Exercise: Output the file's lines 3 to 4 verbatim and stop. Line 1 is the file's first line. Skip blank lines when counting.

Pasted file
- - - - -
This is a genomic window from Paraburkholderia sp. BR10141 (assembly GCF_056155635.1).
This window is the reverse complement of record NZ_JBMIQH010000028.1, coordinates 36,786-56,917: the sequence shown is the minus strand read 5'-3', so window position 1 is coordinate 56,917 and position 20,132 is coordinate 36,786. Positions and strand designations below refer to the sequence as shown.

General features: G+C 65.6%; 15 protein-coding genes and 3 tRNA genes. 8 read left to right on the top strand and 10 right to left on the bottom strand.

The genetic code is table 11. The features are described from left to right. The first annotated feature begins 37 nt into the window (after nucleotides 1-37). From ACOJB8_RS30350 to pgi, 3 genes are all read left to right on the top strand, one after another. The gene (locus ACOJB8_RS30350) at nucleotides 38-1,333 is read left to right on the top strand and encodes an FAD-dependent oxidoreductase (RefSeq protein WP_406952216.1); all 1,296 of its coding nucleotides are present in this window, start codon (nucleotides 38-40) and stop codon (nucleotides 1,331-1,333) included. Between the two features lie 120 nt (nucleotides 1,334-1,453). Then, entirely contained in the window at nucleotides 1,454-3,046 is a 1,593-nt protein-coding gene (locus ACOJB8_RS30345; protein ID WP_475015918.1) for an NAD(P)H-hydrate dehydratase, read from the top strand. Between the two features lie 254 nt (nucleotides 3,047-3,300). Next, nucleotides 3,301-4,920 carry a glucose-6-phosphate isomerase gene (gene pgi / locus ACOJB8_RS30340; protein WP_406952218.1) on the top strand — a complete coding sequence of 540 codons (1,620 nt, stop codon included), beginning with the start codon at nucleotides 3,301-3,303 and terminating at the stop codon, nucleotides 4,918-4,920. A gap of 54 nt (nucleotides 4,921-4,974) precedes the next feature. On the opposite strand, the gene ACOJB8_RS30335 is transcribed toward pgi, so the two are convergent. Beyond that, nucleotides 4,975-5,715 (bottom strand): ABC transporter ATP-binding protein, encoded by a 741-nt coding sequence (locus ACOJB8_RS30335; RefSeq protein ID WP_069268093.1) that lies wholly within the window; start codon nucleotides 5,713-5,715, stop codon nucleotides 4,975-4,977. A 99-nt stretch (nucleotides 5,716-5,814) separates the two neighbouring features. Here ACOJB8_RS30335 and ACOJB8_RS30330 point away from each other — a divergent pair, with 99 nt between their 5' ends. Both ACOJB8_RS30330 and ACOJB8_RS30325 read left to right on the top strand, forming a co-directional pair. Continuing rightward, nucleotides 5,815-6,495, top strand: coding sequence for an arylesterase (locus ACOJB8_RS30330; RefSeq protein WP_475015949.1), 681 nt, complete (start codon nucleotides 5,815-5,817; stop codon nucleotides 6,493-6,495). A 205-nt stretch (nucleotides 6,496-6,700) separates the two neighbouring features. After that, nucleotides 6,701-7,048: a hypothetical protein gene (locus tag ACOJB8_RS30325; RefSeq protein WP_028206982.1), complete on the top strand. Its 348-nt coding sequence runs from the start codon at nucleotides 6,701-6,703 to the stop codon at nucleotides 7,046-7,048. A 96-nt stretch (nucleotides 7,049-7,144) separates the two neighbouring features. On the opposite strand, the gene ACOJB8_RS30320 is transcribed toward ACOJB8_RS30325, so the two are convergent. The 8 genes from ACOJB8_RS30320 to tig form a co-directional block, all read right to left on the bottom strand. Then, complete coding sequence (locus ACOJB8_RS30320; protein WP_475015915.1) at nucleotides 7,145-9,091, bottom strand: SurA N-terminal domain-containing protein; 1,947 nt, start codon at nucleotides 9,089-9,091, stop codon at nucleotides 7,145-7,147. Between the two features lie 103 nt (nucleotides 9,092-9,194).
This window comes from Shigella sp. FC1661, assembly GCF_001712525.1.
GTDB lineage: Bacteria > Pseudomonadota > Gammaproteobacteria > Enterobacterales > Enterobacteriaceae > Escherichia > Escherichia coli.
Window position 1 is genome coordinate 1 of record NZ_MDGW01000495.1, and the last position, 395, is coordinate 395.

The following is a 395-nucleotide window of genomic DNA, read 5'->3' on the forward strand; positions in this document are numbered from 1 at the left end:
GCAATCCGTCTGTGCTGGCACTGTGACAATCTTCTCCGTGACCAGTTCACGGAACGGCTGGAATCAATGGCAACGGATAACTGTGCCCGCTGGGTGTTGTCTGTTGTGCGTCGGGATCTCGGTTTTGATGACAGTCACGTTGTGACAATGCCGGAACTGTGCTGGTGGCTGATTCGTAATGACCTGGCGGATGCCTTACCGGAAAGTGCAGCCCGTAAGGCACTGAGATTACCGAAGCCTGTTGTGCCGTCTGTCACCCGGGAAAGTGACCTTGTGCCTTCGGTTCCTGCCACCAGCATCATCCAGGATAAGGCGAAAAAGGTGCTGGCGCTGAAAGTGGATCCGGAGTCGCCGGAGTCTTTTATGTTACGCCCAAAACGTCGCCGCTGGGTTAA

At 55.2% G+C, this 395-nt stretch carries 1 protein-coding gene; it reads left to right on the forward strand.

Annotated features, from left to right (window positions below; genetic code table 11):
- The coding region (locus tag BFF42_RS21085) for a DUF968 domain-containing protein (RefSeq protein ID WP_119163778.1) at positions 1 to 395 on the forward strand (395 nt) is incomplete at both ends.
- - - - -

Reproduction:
General features: G+C 65.6%; 15 protein-coding genes and 3 tRNA genes. 8 read left to right on the top strand and 10 right to left on the bottom strand.

The genetic code is table 11. The features are described from left to right. The first annotated feature begins 37 nt into the window (after nucleotides 1-37). From ACOJB8_RS30350 to pgi, 3 genes are all read left to right on the top strand, one after another. The gene (locus ACOJB8_RS30350) at nucleotides 38-1,333 is read left to right on the top strand and encodes an FAD-dependent oxidoreductase (RefSeq protein WP_406952216.1); all 1,296 of its coding nucleotides are present in this window, start codon (nucleotides 38-40) and stop codon (nucleotides 1,331-1,333) included. Between the two features lie 120 nt (nucleotides 1,334-1,453). Then, entirely contained in the window at nucleotides 1,454-3,046 is a 1,593-nt protein-coding gene (locus ACOJB8_RS30345; protein ID WP_475015918.1) for an NAD(P)H-hydrate dehydratase, read from the top strand. Between the two features lie 254 nt (nucleotides 3,047-3,300). Next, nucleotides 3,301-4,920 carry a glucose-6-phosphate isomerase gene (gene pgi / locus ACOJB8_RS30340; protein WP_406952218.1) on the top strand — a complete coding sequence of 540 codons (1,620 nt, stop codon included), beginning with the start codon at nucleotides 3,301-3,303 and terminating at the stop codon, nucleotides 4,918-4,920. A gap of 54 nt (nucleotides 4,921-4,974) precedes the next feature. On the opposite strand, the gene ACOJB8_RS30335 is transcribed toward pgi, so the two are convergent. Beyond that, nucleotides 4,975-5,715 (bottom strand): ABC transporter ATP-binding protein, encoded by a 741-nt coding sequence (locus ACOJB8_RS30335; RefSeq protein ID WP_069268093.1) that lies wholly within the window; start codon nucleotides 5,713-5,715, stop codon nucleotides 4,975-4,977. A 99-nt stretch (nucleotides 5,716-5,814) separates the two neighbouring features. Here ACOJB8_RS30335 and ACOJB8_RS30330 point away from each other — a divergent pair, with 99 nt between their 5' ends. Both ACOJB8_RS30330 and ACOJB8_RS30325 read left to right on the top strand, forming a co-directional pair. Continuing rightward, nucleotides 5,815-6,495, top strand: coding sequence for an arylesterase (locus ACOJB8_RS30330; RefSeq protein WP_475015949.1), 681 nt, complete (start codon nucleotides 5,815-5,817; stop codon nucleotides 6,493-6,495). A 205-nt stretch (nucleotides 6,496-6,700) separates the two neighbouring features. After that, nucleotides 6,701-7,048: a hypothetical protein gene (locus tag ACOJB8_RS30325; RefSeq protein WP_028206982.1), complete on the top strand. Its 348-nt coding sequence runs from the start codon at nucleotides 6,701-6,703 to the stop codon at nucleotides 7,046-7,048. A 96-nt stretch (nucleotides 7,049-7,144) separates the two neighbouring features. On the opposite strand, the gene ACOJB8_RS30320 is transcribed toward ACOJB8_RS30325, so the two are convergent. The 8 genes from ACOJB8_RS30320 to tig form a co-directional block, all read right to left on the bottom strand. Then, complete coding sequence (locus ACOJB8_RS30320; protein WP_475015915.1) at nucleotides 7,145-9,091, bottom strand: SurA N-terminal domain-containing protein; 1,947 nt, start codon at nucleotides 9,089-9,091, stop codon at nucleotides 7,145-7,147. Between the two features lie 103 nt (nucleotides 9,092-9,194).